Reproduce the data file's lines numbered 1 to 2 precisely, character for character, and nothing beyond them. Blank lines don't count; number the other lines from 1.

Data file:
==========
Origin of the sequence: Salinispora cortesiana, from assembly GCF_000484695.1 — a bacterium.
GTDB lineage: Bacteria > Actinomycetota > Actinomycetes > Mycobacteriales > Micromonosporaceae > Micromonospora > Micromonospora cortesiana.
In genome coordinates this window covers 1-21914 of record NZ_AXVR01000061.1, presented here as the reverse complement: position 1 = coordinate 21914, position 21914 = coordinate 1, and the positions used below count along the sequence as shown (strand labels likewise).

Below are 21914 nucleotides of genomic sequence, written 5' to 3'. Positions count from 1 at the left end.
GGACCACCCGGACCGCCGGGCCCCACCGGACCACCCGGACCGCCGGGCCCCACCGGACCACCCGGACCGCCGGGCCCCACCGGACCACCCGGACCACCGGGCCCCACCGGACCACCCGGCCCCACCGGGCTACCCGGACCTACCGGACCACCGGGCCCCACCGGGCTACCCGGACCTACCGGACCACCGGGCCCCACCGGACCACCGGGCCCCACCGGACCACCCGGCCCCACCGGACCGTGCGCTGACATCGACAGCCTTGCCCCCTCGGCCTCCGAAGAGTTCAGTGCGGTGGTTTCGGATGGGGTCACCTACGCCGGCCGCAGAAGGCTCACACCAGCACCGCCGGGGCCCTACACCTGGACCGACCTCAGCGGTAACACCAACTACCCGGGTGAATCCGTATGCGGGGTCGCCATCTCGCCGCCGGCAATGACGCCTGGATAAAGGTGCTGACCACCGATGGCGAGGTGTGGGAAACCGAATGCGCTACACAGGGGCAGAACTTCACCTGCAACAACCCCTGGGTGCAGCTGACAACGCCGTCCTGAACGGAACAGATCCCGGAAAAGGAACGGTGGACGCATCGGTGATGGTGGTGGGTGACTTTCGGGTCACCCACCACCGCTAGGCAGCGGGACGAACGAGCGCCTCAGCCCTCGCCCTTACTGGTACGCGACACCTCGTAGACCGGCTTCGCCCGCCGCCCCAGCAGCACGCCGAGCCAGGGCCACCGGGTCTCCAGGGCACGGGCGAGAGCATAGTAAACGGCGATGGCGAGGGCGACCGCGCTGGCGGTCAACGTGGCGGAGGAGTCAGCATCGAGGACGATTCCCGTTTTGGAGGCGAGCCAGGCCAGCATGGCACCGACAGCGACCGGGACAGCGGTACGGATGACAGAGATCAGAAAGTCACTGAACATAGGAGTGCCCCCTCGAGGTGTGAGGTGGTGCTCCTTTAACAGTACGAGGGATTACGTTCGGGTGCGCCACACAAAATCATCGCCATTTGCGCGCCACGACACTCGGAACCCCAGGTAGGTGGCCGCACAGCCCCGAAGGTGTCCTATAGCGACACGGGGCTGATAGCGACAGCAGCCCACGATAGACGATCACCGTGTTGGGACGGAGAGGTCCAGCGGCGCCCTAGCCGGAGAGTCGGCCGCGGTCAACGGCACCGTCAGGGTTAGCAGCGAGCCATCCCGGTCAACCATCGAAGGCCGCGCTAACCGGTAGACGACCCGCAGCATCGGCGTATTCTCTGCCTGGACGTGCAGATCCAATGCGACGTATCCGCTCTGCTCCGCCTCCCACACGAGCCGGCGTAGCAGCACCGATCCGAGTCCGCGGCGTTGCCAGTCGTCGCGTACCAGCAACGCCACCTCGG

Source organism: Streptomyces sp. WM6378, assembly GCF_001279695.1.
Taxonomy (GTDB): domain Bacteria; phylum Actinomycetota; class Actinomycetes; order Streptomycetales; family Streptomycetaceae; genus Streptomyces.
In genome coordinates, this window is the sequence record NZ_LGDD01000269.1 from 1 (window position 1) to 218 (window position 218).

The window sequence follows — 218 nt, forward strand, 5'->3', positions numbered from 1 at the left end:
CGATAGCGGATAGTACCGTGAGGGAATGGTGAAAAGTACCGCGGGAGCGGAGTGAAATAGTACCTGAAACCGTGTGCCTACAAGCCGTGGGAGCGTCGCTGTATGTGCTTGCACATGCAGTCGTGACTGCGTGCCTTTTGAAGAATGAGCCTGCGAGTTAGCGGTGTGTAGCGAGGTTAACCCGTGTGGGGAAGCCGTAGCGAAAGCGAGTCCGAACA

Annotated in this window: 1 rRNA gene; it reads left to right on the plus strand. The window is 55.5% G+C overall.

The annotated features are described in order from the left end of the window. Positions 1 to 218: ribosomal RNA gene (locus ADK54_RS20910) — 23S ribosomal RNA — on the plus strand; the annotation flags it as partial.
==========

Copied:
Origin of the sequence: Salinispora cortesiana, from assembly GCF_000484695.1 — a bacterium.
GTDB lineage: Bacteria > Actinomycetota > Actinomycetes > Mycobacteriales > Micromonosporaceae > Micromonospora > Micromonospora cortesiana.